MILLIS (CBS) – With much of the state under drought conditions, the lack of rain is taking its toll on traditional farming.

But one farming sector is safe from that drought thanks to something called hydroponic farming – growing plants and vegetables in a trough of water, not soil.

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“Most of conventional agriculture basically has to flood a field before its ready to grow leafy greens. with hydroponics, all you have to do is fill a tray,” Sonia Lo told WBZ NewsRadio 1030’s Jeff Brown.

Lo is the CEO of Fresh Box Farms in Millis, which does its growing inside shipping containers. It’s a method that has its advantages.

“You can grow year round, but the real advantages is water,” said Lo.

Outside, she says, even with enough water, much of it is wasted away.

“Water is mostly lost to evaporation. So, 90 percent of the water used in conventional agriculture is lost to the environment,” Lo says.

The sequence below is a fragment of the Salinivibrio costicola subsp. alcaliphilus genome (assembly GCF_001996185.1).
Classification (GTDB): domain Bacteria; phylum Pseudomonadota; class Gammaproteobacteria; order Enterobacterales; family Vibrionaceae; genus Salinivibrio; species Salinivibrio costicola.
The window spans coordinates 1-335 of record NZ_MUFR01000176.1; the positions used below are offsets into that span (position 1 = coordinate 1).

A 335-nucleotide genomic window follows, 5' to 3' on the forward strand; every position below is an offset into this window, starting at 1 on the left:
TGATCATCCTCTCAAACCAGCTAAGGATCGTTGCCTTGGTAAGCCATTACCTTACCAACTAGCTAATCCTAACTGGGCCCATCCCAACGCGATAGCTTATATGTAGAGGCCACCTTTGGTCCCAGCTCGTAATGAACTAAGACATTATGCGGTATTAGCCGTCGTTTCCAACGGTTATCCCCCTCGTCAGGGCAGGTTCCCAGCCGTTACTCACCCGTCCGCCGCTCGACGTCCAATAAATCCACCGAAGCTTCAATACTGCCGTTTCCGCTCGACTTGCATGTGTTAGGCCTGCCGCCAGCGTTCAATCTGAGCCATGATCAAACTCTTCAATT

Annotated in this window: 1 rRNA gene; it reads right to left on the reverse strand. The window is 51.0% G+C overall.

These indoor farms re-use the water.

“In hydroponics, the moisture that comes off the plants as well as the moisture that’s lost in any evaporation is actually recaptured,” said Lo.

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Lo said, “we use 18,000 gallons of water a year in one of our unites and our production is equivalent to somewhere between 2 to 19 acres of food.”

By comparison, Lo said, “if you were trying to grow the same amount of food in a field, you would require 46 million gallons of water.”

However, there is a key disadvantage.

“The only aspect in which its higher is energy. Because we’re growing indoors, and we’re not getting the benefit of the sun,” Lo said.

But Lo says that the indoor future is bright.

“Fifty percent of leafy greens is going to go indoors by 2030,” Lo added.

To capitalize, Fresh Box is expanding its capacity by 70 percent.

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WBZ NewsRadio 1030’s Jeff Brown reports